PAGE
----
Although there is already a substantial body of academic literature on the use of technology in interpreting and interpreter training, there has been so far no attempt to explore the use of virtual worlds in the field. This article aims to examine the pedagogical potential of virtual worlds for interpreter training and interpreting practice, as illustrated by Second Life, probably the most popular virtual world program.

    . Technology in interpreting practice

    Interpreting is central to multilingual communication in a range of institu-tional contexts, including multinational organizations and public services. Although some experimental studies have explored what a full automation of the interpreting process may deliver (e.g. machine translation of oral texts), human interpreters are still at the heart of these processes of mediation of spoken texts. Fgen et al. (008:47), for example, report on a first real-time simultaneous speech translation system for spontaneous technical lectures and present some intriguing results [which] leave room for speculation on whether superhuman simultaneous interpretation performance may one day be possible by machine. Although such groundbreaking experiments are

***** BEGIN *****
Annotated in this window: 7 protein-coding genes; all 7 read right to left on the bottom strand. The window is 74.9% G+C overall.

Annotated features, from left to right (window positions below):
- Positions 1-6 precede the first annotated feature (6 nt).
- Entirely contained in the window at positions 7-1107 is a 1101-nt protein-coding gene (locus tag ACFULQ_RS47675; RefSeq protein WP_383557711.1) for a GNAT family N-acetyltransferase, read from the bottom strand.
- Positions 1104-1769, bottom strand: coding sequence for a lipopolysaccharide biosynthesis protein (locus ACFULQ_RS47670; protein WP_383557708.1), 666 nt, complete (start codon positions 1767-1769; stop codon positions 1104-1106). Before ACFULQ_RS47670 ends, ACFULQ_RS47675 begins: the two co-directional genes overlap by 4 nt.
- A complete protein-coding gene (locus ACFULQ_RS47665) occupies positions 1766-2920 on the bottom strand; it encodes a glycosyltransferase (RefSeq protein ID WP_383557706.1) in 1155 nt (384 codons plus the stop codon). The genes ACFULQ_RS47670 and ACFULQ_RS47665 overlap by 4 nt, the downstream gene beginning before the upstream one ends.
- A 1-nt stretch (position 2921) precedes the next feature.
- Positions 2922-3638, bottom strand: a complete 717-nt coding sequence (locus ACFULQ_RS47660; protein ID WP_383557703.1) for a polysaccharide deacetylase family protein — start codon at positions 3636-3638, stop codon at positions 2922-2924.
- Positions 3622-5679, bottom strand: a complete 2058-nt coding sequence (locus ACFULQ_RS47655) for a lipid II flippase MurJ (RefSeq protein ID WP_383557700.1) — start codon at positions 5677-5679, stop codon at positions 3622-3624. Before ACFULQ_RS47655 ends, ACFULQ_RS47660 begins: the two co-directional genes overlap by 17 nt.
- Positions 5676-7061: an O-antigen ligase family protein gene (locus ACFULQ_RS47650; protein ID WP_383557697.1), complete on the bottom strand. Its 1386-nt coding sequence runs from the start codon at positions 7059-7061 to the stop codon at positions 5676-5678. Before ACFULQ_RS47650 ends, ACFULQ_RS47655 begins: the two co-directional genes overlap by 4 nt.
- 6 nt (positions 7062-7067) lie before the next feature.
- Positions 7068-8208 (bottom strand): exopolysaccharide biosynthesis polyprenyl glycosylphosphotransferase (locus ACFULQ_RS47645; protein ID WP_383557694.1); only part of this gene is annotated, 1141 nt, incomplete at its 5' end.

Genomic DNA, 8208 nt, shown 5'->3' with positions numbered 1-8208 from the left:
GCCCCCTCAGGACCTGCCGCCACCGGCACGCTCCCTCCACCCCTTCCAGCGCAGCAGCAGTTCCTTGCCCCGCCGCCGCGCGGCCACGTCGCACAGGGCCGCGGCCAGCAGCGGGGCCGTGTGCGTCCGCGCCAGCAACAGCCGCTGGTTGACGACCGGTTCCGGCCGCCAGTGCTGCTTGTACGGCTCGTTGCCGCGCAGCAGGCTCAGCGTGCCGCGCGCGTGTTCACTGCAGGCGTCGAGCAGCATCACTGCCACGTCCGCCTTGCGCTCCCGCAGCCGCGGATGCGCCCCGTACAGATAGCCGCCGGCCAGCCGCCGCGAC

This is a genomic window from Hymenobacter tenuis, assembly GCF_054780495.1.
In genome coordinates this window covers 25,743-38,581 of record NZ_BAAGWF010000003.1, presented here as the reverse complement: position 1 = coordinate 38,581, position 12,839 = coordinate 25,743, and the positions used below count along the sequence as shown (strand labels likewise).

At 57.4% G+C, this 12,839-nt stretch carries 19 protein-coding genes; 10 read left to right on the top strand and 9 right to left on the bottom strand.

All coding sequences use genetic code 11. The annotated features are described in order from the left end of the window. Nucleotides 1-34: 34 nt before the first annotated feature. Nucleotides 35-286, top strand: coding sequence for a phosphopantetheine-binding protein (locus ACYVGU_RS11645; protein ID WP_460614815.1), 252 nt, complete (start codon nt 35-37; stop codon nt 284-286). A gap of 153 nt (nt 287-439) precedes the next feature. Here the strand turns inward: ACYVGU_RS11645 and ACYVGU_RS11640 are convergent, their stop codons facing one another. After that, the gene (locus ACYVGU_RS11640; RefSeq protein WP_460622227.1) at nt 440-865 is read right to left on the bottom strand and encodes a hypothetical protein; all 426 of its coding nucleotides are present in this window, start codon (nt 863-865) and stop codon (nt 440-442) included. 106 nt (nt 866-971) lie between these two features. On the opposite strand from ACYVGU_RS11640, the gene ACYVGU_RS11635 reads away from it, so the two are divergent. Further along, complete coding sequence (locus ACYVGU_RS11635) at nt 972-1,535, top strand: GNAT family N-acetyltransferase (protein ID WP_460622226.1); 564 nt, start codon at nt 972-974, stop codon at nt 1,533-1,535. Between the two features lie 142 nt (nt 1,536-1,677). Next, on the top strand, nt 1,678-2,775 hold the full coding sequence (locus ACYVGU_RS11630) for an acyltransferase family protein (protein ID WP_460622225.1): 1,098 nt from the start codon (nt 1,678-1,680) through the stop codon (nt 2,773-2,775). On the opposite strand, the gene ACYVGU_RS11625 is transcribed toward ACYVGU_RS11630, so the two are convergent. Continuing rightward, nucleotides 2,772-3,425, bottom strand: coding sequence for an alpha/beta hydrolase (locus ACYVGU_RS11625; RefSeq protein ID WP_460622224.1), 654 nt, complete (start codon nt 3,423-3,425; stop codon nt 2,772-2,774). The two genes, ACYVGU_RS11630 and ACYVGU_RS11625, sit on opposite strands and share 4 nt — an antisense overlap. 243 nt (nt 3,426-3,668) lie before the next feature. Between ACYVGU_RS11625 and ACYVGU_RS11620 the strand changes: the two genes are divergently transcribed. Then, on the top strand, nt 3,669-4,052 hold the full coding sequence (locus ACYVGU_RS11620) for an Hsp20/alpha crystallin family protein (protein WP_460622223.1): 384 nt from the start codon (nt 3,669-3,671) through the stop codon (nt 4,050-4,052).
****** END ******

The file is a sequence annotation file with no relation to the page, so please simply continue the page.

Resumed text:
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    quite promising, it would be fair to say that machines are by no means close to replacing human interpreters yet.

    Attempts to integrate information and communication technologies into pedagogical and professional interpreting contexts, however, are being made ever more frequently by interpreters and interpreter trainers. Braun (006), for instance, has explored the challenges that interpreting in videoconfer-encing raises for interpreter trainers. According to Braun, gaining a better understanding of this modality of remote interpreting is necessary for a wide range of reasons, including:

    the lack of interpreting booths in certain conference roomshe lack of interpreting booths in certain conference rooms the shortage of qualified public service interpreters available in some

    areas the need to reduce interpreters travel and accommodation costs unforeseen events or urgent circumstances where the immediate pres-

    ence of an interpreter is required the need to preserve the security of interpreters, e.g. in situations of

    conflict.

    The increasing use of web conferencing tools to develop virtual meeting environments has also increased the demand for interpreters who are able to mediate successfully in these new communicative encounters. Srkzy and Haidegger (005) have referred to this new online context as the Global Conference etwork and defined it as a system [that] attempts to establish audio and video connections independently fr